Monday, August 6, 2018

Kuya Wes


Kuya Wes (Ogie Alcasid), as he is known to many, processes wire transfers at Western Remittance. Ever optimistic and always ready to serve with a smile, he dedicates his daily existence to make sure that everyone around him gets what they need, whether it be the timely release of his customers’ money sent from abroad or his share of bills in his brother’s household. A bit naïve and scatterbrained, he is often taken advantage of by the people he deals with. It’s a good thing that his colleague (Moi Bien) serves as a big sister figure for him, even encouraging him to go after Erika (Ina Raymundo), their monthly client whom he ends up fancying. His growing friendship with her causes a rift between him and his brother (Alex Medina) as far as finances are concerned. In the end, he has to make a stand and fight for what he wants, but will someone fight for him?

It is always a bit annoying to witness a character being taken advantage of. That also happens in Kuya Wes, but perhaps it is the very nature of the protagonist that lessens the hate and amps up the sympathy. After all, our hero seems rather slow. Perhaps we can even argue that it is pity that the audience actually feels? Whatever it is, Filipinos are suckers for underdog stories. This narrative works because we just want Kuya Wes to be happy, but we get hooked because we are not sure if that will even be the case.

On one hand, such storylines remind us that there are people in the world who need some looking after. On the other hand, when you have a titular character that is this innocent yet flawed, it just highlights the contrasting qualities found in people around him even more. As such, watching this movie will cause some sort of inner struggle. Should we just be happy and root for our protagonist by celebrating his untainted view of the world, or should we rather spend our time hating on the opportunists living in his universe, waiting to pounce?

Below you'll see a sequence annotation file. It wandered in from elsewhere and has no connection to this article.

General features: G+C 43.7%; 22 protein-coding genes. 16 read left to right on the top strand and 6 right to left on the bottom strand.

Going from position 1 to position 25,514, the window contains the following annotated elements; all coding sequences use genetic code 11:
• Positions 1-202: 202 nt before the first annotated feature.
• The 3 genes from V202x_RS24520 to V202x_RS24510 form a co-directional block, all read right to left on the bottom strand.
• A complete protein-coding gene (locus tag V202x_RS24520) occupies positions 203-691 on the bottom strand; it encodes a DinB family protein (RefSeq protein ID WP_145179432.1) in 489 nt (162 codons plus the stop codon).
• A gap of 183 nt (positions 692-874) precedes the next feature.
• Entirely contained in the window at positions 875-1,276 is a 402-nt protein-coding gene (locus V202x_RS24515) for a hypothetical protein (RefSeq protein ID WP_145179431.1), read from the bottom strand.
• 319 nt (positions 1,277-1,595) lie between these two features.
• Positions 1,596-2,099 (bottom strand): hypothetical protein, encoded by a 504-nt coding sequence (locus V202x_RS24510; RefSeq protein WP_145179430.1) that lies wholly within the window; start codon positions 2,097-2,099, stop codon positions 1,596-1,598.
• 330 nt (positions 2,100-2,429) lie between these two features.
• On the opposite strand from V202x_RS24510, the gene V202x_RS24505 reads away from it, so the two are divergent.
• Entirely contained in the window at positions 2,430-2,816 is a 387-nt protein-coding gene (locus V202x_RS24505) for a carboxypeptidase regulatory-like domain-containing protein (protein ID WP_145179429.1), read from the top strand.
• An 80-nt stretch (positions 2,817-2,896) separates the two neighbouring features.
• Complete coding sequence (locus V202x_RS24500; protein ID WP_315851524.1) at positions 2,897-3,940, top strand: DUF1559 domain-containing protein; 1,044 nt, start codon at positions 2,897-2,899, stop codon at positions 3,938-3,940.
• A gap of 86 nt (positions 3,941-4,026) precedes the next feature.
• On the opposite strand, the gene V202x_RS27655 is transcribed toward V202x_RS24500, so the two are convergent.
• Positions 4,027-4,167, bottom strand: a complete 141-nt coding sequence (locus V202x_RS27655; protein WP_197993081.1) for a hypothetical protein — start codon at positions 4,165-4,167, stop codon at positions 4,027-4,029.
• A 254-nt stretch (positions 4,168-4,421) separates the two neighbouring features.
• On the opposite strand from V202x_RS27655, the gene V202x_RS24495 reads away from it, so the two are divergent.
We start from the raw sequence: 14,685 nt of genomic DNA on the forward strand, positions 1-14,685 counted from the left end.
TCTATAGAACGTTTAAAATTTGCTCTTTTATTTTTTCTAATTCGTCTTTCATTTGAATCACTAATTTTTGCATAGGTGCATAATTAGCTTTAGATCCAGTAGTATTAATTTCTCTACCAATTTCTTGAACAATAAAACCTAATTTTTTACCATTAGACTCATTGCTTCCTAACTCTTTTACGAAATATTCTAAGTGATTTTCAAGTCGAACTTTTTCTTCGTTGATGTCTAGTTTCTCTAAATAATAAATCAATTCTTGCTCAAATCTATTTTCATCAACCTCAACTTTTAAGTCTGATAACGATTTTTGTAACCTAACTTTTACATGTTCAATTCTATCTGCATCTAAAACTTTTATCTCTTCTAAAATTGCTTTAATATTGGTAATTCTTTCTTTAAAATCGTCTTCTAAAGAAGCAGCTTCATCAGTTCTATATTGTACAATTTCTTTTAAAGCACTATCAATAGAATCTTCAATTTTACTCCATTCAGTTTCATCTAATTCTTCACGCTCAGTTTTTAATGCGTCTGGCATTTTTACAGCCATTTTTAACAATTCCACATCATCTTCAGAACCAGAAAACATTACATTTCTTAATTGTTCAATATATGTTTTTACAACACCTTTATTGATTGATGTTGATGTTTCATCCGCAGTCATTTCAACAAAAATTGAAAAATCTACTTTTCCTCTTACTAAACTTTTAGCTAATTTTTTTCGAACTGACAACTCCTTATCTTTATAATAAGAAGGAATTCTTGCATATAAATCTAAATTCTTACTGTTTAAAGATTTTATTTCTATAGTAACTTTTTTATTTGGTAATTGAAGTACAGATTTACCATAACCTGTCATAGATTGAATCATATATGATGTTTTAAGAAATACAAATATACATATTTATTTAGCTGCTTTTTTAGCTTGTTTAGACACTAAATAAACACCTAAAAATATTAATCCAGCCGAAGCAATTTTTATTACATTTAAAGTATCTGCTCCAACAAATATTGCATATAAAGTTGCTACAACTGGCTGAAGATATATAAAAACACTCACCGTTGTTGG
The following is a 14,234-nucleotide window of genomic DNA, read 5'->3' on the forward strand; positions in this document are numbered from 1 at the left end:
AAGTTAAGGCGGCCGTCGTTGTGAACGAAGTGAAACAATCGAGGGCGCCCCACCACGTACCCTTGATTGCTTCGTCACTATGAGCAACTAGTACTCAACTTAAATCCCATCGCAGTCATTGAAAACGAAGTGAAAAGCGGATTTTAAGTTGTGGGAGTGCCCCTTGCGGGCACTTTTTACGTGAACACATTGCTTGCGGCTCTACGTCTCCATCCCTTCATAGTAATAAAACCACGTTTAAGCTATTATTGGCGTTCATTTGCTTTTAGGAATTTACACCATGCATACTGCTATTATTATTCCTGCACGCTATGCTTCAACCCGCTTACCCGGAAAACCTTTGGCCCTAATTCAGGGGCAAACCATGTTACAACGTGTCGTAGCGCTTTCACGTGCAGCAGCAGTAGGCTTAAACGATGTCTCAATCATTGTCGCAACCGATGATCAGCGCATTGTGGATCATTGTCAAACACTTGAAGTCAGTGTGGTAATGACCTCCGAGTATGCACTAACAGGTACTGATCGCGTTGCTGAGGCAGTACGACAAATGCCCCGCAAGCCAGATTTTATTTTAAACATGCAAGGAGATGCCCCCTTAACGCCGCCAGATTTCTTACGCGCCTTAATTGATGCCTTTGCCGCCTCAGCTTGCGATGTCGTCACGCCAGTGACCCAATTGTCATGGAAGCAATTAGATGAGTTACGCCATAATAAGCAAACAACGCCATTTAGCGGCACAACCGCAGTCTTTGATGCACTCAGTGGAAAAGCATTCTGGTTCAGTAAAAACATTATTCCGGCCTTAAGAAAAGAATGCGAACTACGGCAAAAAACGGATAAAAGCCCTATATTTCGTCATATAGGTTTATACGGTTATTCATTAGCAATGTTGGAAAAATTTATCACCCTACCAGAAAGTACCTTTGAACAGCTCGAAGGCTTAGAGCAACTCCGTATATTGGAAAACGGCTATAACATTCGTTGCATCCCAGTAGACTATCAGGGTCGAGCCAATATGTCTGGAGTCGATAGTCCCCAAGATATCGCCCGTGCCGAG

Perhaps the film also succeeds the way it does because we can all relate to the predicament the protagonist finds himself in? Let he or she who has not obsessed over someone or committed to stupid martyrdom for the sake of holding on to a one-way crush cast the first stone. The weird thing is the fact that Kuya Wes already seems to be in his 40’s, although his naivety is already implied early on. You have to appreciate the ending, though, the manner by which he declares that he is not Kuya Wes but rather Daniel. It’s a mild twist yet also a good metaphor on how superficial our knowledge of those around us can be, on how we wear many masks on a daily basis to conceal our personal truths.

In any case, this is still one of the crowd-pleasers of the festival. Laughter abounds from the audience in intervals of five minutes or so. People have been used to Alcasid’s Bubble Gang brand of comedy, a bit slapstick and highly dependent on gimmicks such as playing a character in drag. In Kuya Wes, he digs deep into his comedic repertoire to employ a more deadpan approach that he has already done before but not necessarily famous for. The result is a breath of fresh air for fans and non-fans alike, an honest attack on innocence, a realization that the comedian has what it takes to be a legit actor after all.

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